Michael Riegler studied Information Management at the University of Klagenfurt and is now a Research Professor within Artificial Intelligence in Oslo, Norway. In the interview, he talks about how his experiences abroad have shaped him, why he would definitely advise today’s students to go abroad and how his Bachelor’s thesis provided the initial spark for a later career in research.
Tell us about your most memorable experience during your time as a student.
When I started my Bachelor project with Mathias Lux. That was when I basically lost my heart to science.
How has your career developed? Did you always want to go into research?
I am a now a Research Professor at a public research institute in Oslo Norway called SimulaMet (https://www.simulamet.no). Basically, from when I started my Bachelor thesis, I knew that I wanted to be a researcher and from then on, I followed the path to become one.
What does your daily work routine look like?
My main work is within Artificial Intelligence in different domains such as medicine, child welfare and security and privacy. Thus, most of the time I am developing algorithms, talking to medical doctors and writing articles. I also supervise Master and PhD students, which is a lot of fun. In addition to that I am also part of the Academy of Young Researcher in Norway where I am trying to make research more accessible to the general public by writing about it in newspapers or going on school visits. In addition, I am involved in some start-ups within AI and medicine and I provide help and feedback to companies that want to work in this direction. Finally, I am part of an expert group on AI in Medicine for the Norwegian Board of Technology (NBT) that advises the Norwegian Parliament and Government on new technology.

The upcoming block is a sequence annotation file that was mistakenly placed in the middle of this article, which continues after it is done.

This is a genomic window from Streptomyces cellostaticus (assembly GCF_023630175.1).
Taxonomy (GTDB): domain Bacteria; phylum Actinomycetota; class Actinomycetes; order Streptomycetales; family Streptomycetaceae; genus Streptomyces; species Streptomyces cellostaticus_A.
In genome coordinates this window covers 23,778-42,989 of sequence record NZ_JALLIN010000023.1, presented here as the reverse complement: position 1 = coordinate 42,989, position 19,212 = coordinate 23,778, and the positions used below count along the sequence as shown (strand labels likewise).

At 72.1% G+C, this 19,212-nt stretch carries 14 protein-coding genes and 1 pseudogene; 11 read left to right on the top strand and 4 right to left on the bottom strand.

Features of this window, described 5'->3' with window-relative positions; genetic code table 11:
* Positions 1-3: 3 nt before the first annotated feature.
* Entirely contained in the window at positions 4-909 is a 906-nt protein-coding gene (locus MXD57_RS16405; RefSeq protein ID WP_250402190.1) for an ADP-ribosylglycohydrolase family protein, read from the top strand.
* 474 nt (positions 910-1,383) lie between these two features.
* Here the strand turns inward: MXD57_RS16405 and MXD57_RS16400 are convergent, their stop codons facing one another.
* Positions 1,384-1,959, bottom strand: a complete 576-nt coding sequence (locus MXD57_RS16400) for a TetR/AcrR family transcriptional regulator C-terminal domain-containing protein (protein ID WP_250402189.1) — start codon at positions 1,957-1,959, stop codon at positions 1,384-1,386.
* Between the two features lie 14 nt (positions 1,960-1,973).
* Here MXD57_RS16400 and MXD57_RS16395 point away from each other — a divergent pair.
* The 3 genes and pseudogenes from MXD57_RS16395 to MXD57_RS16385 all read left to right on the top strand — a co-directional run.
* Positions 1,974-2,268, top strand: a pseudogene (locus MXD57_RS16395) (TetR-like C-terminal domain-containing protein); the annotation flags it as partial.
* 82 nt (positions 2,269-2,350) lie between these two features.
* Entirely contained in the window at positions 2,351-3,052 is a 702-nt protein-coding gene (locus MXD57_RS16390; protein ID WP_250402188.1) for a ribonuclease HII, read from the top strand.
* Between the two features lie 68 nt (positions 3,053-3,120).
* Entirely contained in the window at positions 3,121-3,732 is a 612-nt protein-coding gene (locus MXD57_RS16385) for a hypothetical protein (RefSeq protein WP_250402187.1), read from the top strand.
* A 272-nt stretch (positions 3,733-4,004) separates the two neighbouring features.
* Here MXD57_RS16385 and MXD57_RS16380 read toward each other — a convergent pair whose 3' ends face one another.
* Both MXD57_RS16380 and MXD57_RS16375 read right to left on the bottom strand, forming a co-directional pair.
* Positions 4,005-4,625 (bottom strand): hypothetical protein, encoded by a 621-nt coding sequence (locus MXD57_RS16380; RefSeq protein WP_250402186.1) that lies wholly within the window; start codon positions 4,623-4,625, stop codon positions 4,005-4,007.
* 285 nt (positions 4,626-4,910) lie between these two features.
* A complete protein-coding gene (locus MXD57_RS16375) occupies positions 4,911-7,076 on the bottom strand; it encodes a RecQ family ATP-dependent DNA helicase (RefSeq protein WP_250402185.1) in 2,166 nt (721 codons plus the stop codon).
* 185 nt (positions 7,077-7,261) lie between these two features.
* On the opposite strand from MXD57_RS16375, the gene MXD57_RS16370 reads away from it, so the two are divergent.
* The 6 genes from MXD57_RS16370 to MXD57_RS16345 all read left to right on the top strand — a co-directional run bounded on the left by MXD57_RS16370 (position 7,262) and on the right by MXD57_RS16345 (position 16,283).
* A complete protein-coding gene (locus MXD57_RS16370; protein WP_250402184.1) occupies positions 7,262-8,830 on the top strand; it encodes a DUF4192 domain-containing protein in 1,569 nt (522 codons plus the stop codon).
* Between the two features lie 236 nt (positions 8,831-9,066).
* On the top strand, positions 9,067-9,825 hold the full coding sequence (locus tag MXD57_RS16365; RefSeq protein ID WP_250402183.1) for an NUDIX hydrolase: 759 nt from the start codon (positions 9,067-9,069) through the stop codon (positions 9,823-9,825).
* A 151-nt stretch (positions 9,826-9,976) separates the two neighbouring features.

What is it that you like most about your job?
I love the possibility to give something back to society with my work. The most rewarding thing for me is to know that my research in, for example, the medical domain can really help to save people’s lives or improve life quality.
Did your studies prepare you for your current job?
Yes, I think they did to a certain extent, by giving me access to inspiring and supporting professors.
Did you ever go abroad during your studies?
Yes, I spent an exchange semester at the Technical University of Delft in the Netherlands for my Master’s degree. After that I did my PhD in computer science at the University of Oslo. I got stuck in Norway where I am now a Research Professor in Artificial Intelligence.
Have these experiences shaped you in any way?
Definitely, I would say a lot. They completely changed my view on everything. When you go abroad it is like someone is opening your mind and making it more open. It’s hard to describe, but it surely changed me a lot.
What advice do you have for students today, who want to go abroad?
Do it! Most researchers and universities are really happy to have exchange students and it will change your life forever in a very positive way. And – in general – be bold with what you want to achieve and never avoid trying something just because you think you will not manage it.
Is there anything that still connects you to the university today?
Yes, I am working a lot with researchers from the University of Klagenfurt. Basically, my former teachers became dear colleagues and friends, and we do a lot of interesting and fun research together.
How do you define success?
Being able to help other people with my work.
Do you have a motto (for life)?
Try to understand how other people see the world!